Archive for August, 2006

Samuel Sewall through Vernon Parrington (1)

August 30, 2006

Excerpts of Vernon L. Parrington on Samuel Sewall in Main Currents in American Thought (1927):

“He was at home in the narrow round of routine, but for bold speculation he reveals the incapacity of the practical soul. His interests were few; his ready curiosity was that of the uncreative mind, concerning itself with persons and happenings rather than with ideas…The views which he upheld vigorously were little more than prejudices. Of the several economic questions which engaged the attention of the Council during his years of service, the most insistent was the question of issuing bills of credit to supplement the scanty currency…He vigorously opposed every issue, from the conviction that the honest money was hard money, even going so far as to prefer barter to bills.  Nowhere does he reveal any intelligenct grasp of economics of the problem, nor was he aware that his judgement might have been influenced by his private interests as a money lender…

“A man so cautious by nature, and with so large a stake in the existing order, could not fail to be a conservative, content with a world that justified itself by the propensity which it brought him…

“Sewall enjoyed in his lifetime the repute of a scholar. He was Latinist enough to justify his Harvard degree of Master of Arts; he read a great deal, and wrote and published books. But he seems to have cared nothing for pure literature, and was unacquainted with the English classics. His intellectual interest was in things either occult or inconsequential. Biblical prophecy was his favorite study, and his most ambitious work, Phaenomena Quaedam Apocolyptica, essayed to prove that America was to be the final “rendezvous of Gog and Magog.”

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W. C. Ford, 1918, historical editing

August 14, 2006

The Editorial Function in United States History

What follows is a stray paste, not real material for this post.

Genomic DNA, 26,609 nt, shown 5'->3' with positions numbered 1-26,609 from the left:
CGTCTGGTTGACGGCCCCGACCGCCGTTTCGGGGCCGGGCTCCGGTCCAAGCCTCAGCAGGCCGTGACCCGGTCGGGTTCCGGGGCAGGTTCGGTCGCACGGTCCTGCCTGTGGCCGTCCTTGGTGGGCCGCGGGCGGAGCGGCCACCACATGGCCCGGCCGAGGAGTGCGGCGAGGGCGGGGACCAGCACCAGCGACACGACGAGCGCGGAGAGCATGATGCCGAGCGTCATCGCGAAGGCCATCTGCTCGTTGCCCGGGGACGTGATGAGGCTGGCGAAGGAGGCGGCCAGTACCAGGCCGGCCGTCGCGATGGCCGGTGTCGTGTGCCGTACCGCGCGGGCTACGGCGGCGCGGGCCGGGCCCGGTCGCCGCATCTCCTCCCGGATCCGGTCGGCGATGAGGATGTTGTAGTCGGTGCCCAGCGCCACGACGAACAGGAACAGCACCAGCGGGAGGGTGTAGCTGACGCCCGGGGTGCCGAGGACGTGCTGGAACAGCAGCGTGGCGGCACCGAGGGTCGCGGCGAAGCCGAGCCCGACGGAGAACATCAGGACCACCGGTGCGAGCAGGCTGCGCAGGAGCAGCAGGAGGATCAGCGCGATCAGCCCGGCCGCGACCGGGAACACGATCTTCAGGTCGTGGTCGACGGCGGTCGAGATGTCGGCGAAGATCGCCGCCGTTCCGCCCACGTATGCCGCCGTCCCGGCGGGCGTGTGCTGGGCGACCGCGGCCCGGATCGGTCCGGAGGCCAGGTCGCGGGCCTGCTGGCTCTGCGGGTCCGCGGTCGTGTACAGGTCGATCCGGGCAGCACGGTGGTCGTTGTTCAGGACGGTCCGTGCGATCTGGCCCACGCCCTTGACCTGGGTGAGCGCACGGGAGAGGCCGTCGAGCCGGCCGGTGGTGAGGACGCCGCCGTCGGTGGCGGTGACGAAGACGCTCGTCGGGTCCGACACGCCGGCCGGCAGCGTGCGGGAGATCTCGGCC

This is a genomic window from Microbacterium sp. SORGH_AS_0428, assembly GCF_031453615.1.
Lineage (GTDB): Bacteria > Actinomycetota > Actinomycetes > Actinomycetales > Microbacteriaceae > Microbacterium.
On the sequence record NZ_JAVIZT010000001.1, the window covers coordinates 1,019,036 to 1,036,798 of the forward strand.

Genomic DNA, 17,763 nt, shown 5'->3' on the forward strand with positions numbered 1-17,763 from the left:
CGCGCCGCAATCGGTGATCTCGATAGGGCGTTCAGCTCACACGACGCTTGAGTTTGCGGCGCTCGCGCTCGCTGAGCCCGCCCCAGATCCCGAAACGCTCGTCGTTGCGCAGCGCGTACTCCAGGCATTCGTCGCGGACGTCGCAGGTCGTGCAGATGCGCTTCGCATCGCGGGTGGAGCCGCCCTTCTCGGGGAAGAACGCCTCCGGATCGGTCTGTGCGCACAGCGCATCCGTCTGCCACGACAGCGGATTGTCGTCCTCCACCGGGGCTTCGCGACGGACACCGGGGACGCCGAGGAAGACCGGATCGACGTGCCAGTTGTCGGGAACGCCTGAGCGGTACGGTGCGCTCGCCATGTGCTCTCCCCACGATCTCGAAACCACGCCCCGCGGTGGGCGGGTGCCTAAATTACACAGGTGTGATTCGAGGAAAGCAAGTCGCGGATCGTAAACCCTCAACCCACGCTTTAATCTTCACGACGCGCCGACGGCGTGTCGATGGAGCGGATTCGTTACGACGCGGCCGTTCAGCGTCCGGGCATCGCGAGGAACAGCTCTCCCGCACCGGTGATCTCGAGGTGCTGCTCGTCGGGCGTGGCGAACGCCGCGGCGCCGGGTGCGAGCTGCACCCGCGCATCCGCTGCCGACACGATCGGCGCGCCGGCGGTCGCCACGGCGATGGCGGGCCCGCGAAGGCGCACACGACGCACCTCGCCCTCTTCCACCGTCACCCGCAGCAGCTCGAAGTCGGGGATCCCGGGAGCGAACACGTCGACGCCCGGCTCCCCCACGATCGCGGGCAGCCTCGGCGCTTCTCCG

Worthington Chauncey Ford

Worthing C. Ford, enrolled at Brooklyn Polytechnic Institute before dropping out of Columbia but eventually became the head of the Library of Congress’s new Division of Manuscripts under Herbert Putnam. Ford gathered from various government departments the papers of Presidents Jackson, Van Buren, Polk, Andrew Johnson, and Pierce, as well as those of other prominent American statesmen and intellectual and cultural leaders and was able to process them enough to make them available to scholars.

I should like to look into more about how this processing took place, and also into the daily goings on at Library of Congress Manuscript Division in the period after WWI until WWII. In this classic essay, originally presented as a presidential address to the American Historical Associated, Ford passes onto future generations the important role for documentation and in doing so creates a creditable list of collected letters worthy of historical retention. Reading the essay one gets the feeling for the freshness that certains materials had to the scholar in 1918. So much of historical documentation had been caught up in family tensions or in bureaucraftic fears. By Ford’s time, the age of Jackson was till entirely undecided and unexplored and was literally in the closets of descendants and locked up in the Department of State. It stood two generations behind. (In a side note Schlesinger’s 1945 Age of Jackson acknowledges manuscript collections from only Harvard ‘College Library,’ Massachusetts Historical Society, Library of Congress, Pennsylvania Historical Society, Maryland Historical Society, Norte Dame University Library (?) and the New York Public Library.)